In addition to the news about the slowing down of the Ocean Circulation system we also have news that rising seas are causing problems in the Mississippi River Delta.
There is a new study that reveals the scope of the problem. Entitled “Anatomy of Mississippi Delta growth and its implications for coastal restoration” and published within Science Advances, the essence of it is as follows.
As the Mississippi flows into the sea it dumps sediment, and that creates land. To explore this process the researchers collected samples and used them to determine exactly when that sediment was laid down using a technique called “optical dating”. This enables them to work out the precise rate of the grown of the delta. This is what they found …
Progradation rates (100 to 150 m/year) were surprisingly constant, producing 6 to 8 km2 of new land per year. This shows that robust rates of land building were sustained under preindustrial conditions.
Now here is the catch. Due to rising sea levels, we also know the rate at which land is being lost. That rate is 45 km2. Least you missed the point there, if the sediment being deposited grows the delta by 6-8 km2 and sea level rise eats 45 km2 then the result is a rather obvious ongoing consistent net loss, or to quote the study …
Considering recent land loss rates (~45 km2/year) in combination with the global sea-level rise acceleration, net land loss in the modern delta will likely continue regardless of coastal restoration strategies, ultimately producing a deltaic landscape that will be very different from the present one.
To try to grab that rate of loss, if we have a loss of 45 km2 then that is roughly about one football field sized area of land being lost each and every hour.
Why does this matter?
Is this important?
Basically yes. Rather obviously this will impact the costal communities that currently thrive there, and also since the area is a habitat for wildlife then that also will be impacted. Beyond that there is the not so obvious. These wetlands act as a barrier that takes the full force of incoming hurricanes. When such an event strikes, a reduced delta will result in cities such as New Orleans taking an even greater hit.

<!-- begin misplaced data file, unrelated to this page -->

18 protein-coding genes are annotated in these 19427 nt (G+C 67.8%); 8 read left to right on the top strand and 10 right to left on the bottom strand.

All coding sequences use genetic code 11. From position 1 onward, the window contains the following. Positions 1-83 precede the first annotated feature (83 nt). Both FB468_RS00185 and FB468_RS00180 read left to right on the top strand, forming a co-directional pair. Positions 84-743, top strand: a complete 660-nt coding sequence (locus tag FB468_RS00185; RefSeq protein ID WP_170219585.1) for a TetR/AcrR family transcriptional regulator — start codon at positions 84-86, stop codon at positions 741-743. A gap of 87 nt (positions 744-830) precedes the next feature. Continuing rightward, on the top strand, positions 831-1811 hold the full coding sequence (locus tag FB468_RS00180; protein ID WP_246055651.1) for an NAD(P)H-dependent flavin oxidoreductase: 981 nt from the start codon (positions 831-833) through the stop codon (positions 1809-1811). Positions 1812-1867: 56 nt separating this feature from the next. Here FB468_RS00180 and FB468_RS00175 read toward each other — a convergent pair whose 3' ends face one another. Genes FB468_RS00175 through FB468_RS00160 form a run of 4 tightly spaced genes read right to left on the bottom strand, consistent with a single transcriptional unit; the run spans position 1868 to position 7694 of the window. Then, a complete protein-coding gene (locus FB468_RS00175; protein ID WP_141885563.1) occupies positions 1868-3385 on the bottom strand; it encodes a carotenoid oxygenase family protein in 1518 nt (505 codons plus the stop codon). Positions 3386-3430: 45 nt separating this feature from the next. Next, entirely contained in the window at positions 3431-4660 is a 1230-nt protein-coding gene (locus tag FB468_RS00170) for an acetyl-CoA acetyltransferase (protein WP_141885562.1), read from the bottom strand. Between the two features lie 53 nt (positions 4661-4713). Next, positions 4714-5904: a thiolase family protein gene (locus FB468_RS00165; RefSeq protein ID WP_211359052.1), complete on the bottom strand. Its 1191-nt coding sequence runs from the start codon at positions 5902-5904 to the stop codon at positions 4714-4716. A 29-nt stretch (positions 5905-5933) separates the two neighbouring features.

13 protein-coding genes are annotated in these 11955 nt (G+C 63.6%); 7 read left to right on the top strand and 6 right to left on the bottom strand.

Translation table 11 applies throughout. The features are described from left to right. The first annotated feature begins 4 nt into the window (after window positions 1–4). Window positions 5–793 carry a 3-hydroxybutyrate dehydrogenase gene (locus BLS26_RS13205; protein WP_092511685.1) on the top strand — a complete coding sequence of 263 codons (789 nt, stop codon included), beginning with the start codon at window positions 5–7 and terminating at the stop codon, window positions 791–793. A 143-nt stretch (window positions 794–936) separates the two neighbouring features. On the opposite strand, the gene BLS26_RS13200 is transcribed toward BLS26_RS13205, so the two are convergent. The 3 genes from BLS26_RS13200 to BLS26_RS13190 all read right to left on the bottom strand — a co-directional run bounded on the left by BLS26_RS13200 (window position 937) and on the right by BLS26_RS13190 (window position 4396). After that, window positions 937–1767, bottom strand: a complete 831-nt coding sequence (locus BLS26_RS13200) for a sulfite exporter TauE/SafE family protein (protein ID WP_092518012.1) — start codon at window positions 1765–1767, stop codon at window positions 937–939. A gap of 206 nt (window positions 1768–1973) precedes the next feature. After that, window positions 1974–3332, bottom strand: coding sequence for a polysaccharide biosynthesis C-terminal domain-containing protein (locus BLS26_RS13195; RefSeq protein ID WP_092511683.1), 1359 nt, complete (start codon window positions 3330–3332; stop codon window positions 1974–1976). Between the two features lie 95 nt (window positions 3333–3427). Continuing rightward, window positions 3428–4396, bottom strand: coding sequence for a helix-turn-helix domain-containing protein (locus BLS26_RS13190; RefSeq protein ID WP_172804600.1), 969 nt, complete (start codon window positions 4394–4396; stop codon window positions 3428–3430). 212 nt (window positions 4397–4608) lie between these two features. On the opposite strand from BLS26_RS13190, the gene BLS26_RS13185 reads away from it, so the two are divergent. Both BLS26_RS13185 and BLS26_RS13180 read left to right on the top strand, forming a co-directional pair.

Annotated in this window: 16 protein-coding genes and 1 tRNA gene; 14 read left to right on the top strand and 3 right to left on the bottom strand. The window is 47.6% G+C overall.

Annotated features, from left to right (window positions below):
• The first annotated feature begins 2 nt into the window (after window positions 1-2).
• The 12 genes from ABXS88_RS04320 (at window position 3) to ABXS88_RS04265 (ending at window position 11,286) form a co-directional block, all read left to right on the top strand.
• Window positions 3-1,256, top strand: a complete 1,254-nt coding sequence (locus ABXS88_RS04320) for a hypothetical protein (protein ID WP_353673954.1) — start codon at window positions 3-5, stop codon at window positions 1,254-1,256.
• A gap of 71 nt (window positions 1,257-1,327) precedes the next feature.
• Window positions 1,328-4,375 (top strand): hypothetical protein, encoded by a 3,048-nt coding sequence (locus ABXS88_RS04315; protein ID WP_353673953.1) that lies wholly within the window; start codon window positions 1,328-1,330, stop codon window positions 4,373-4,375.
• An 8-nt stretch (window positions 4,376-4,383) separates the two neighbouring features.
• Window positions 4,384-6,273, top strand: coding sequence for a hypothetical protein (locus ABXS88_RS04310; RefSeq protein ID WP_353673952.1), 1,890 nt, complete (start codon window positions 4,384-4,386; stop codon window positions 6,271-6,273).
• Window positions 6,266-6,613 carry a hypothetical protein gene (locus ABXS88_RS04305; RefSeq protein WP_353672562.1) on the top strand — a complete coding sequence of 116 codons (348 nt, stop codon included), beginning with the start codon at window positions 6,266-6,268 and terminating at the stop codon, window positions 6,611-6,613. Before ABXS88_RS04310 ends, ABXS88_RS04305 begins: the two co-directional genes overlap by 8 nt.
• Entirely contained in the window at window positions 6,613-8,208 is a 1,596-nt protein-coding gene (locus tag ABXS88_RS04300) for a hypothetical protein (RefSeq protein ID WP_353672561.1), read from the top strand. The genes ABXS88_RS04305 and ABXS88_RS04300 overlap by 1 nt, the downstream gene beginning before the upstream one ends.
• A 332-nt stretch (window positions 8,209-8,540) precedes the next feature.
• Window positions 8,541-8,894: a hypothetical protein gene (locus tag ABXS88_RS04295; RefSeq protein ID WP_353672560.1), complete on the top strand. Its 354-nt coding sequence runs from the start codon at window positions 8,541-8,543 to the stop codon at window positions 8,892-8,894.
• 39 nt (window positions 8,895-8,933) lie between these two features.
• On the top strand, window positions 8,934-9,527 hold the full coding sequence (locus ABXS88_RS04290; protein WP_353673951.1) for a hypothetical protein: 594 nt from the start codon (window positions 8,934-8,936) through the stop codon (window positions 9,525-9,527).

Is there anything we can do?
There is an ongoing rather ambitious piece of engineering that involves capturing sediment in order to try to rebuild wetlands …
We have the muddy Mississippi and nearly 100-million tons of sediment at our disposal annually,” Reyher said. “The Mid-Barataria Sediment Diversion Project will move sediment and water from the river to feed our starving wetlands. This project will be one of the most ambitious environmental restoration projects ever undertaken by our nation. It will provide protection and, also economic opportunity in our rapidly developing water industry sector.”
The problem, even in the context of this project, is that the numbers don’t add up. Because the rate of loss still exceeds the rate of potential sediment sourced wetland growth.
It is however the only game in play that has any chance of saving anything at all.
The reality of climate change is here today, it is not something that happens in some far and distant future.
“only part of the Mississippi Delta may be sustainable with rising seas is not a new idea to coastal scientists and restoration planners in Louisiana,” – Andy Nyman, an expert on wetlands at Louisiana State University, who commented on the study but was not involved with it.
“We’re still convinced that these river diversions are basically the only real shot at getting something done in terms of coastal restoration, But you have to be really realistic about what you can expect, and it’s going to be have to be very focused on small and carefully selected parts of the delta. It means very difficult choices are going to have to be made.” – Torbjorn Tornqvist, a Tulane University geologist who was one of the study’s authors